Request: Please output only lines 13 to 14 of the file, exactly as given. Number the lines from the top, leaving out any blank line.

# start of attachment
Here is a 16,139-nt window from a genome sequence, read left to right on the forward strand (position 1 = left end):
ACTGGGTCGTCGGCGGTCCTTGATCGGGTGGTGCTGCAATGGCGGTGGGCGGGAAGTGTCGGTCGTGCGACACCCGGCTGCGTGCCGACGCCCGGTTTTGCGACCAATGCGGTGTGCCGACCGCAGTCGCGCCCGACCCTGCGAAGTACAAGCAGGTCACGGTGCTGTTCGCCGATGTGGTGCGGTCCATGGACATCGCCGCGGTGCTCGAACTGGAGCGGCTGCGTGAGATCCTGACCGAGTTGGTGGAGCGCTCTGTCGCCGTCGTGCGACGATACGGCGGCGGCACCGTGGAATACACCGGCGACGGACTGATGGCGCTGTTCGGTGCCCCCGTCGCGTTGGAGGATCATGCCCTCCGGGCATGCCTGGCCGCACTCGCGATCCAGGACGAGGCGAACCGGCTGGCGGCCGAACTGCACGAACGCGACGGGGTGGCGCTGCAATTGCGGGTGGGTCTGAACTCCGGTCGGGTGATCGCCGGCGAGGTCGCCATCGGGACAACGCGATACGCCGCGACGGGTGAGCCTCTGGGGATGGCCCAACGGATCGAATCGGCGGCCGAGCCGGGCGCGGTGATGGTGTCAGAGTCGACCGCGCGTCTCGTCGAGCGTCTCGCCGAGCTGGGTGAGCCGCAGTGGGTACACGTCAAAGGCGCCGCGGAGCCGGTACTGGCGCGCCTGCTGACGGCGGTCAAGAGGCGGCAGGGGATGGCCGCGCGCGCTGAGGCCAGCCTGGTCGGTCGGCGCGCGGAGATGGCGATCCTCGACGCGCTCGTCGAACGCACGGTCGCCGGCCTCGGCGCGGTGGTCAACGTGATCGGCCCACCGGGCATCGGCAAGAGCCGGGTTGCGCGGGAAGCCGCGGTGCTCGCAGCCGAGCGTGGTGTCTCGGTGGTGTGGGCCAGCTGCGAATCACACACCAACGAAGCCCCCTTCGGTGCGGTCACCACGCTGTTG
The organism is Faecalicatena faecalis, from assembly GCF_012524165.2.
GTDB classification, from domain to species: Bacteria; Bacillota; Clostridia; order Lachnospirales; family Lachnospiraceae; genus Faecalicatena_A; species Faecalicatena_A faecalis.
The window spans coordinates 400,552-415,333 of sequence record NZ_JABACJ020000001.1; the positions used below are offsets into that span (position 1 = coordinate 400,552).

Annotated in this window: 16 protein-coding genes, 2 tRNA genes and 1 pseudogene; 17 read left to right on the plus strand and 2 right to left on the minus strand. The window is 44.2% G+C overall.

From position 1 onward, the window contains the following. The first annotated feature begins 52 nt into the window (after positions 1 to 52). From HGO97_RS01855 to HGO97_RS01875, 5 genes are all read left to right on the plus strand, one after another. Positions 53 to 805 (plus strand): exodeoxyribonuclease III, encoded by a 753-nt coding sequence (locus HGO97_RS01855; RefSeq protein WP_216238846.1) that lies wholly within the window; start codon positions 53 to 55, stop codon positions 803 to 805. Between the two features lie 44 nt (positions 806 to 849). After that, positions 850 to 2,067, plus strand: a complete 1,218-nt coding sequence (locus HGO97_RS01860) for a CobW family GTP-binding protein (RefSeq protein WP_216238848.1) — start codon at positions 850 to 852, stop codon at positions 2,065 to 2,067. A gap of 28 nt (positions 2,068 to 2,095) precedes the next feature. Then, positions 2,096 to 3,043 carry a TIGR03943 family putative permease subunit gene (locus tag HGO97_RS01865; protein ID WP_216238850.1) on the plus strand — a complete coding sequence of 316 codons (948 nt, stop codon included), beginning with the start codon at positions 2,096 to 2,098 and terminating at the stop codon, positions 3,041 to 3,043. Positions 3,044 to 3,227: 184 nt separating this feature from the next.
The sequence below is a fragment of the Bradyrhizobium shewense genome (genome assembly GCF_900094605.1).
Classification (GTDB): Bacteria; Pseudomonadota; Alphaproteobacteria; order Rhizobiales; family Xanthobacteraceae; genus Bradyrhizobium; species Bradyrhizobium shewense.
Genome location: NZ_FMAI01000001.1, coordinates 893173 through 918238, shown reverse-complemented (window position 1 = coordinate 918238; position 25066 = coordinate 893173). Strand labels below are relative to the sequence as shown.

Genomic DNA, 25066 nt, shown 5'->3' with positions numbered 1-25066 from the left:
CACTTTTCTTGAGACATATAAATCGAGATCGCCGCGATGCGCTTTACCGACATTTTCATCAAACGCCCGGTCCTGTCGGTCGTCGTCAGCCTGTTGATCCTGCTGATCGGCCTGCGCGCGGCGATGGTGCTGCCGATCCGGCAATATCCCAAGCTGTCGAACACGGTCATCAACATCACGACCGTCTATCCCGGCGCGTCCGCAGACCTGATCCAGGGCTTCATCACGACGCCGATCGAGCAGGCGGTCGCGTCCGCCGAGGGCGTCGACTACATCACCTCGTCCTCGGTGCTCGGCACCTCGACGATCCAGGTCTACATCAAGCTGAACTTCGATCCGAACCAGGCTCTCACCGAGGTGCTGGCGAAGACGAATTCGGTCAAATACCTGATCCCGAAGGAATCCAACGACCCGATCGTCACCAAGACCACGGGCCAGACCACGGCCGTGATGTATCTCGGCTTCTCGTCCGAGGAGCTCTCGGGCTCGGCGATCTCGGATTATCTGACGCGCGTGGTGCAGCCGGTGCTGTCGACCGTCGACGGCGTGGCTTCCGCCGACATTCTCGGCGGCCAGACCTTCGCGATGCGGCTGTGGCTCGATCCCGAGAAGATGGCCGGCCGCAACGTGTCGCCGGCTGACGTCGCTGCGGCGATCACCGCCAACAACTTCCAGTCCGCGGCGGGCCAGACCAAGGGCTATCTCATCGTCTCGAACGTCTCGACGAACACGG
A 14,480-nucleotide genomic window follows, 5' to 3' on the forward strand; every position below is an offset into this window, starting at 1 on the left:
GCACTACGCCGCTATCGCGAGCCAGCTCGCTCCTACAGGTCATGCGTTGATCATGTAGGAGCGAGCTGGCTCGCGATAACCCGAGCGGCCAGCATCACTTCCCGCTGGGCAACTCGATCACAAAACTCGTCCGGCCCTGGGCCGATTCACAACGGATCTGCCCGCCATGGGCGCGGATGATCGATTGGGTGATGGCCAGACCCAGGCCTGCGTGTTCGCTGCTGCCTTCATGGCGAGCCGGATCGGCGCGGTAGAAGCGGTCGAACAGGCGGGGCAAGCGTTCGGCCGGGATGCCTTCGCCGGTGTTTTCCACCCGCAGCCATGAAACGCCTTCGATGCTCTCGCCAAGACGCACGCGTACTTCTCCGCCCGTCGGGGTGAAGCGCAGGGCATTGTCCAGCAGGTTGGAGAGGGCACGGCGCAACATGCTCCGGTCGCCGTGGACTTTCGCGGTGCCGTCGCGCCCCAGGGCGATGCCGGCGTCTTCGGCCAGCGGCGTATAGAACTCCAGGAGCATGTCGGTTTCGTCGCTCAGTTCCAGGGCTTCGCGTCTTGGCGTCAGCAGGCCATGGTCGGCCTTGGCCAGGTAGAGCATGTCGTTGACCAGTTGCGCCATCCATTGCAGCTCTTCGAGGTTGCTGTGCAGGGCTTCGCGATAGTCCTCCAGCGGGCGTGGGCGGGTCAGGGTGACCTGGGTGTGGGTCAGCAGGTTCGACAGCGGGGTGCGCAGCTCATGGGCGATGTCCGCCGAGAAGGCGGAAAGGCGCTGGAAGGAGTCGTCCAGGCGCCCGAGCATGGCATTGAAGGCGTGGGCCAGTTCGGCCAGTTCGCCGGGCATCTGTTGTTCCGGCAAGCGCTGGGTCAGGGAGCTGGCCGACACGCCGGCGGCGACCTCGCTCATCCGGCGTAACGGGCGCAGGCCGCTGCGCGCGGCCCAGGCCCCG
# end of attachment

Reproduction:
A 14,480-nucleotide genomic window follows, 5' to 3' on the forward strand; every position below is an offset into this window, starting at 1 on the left:
GCACTACGCCGCTATCGCGAGCCAGCTCGCTCCTACAGGTCATGCGTTGATCATGTAGGAGCGAGCTGGCTCGCGATAACCCGAGCGGCCAGCATCACTTCCCGCTGGGCAACTCGATCACAAAACTCGTCCGGCCCTGGGCCGATTCACAACGGATCTGCCCGCCATGGGCGCGGATGATCGATTGGGTGATGGCCAGACCCAGGCCTGCGTGTTCGCTGCTGCCTTCATGGCGAGCCGGATCGGCGCGGTAGAAGCGGTCGAACAGGCGGGGCAAGCGTTCGGCCGGGATGCCTTCGCCGGTGTTTTCCACCCGCAGCCATGAAACGCCTTCGATGCTCTCGCCAAGACGCACGCGTACTTCTCCGCCCGTCGGGGTGAAGCGCAGGGCATTGTCCAGCAGGTTGGAGAGGGCACGGCGCAACATGCTCCGGTCGCCGTGGACTTTCGCGGTGCCGTCGCGCCCCAGGGCGATGCCGGCGTCTTCGGCCAGCGGCGTATAGAACTCCAGGAGCATGTCGGTTTCGTCGCTCAGTTCCAGGGCTTCGCGTCTTGGCGTCAGCAGGCCATGGTCGGCCTTGGCCAGGTAGAGCATGTCGTTGACCAGTTGCGCCATCCATTGCAGCTCTTCGAGGTTGCTGTGCAGGGCTTCGCGATAGTCCTCCAGCGGGCGTGGGCGGGTCAGGGTGACCTGGGTGTGGGTCAGCAGGTTCGACAGCGGGGTGCGCAGCTCATGGGCGATGTCCGCCGAGAAGGCGGAAAGGCGCTGGAAGGAGTCGTCCAGGCGCCCGAGCATGGCATTGAAGGCGTGGGCCAGTTCGGCCAGTTCGCCGGGCATCTGTTGTTCCGGCAAGCGCTGGGTCAGGGAGCTGGCCGACACGCCGGCGGCGACCTCGCTCATCCGGCGTAACGGGCGCAGGCCGCTGCGCGCGGCCCAGGCCCCG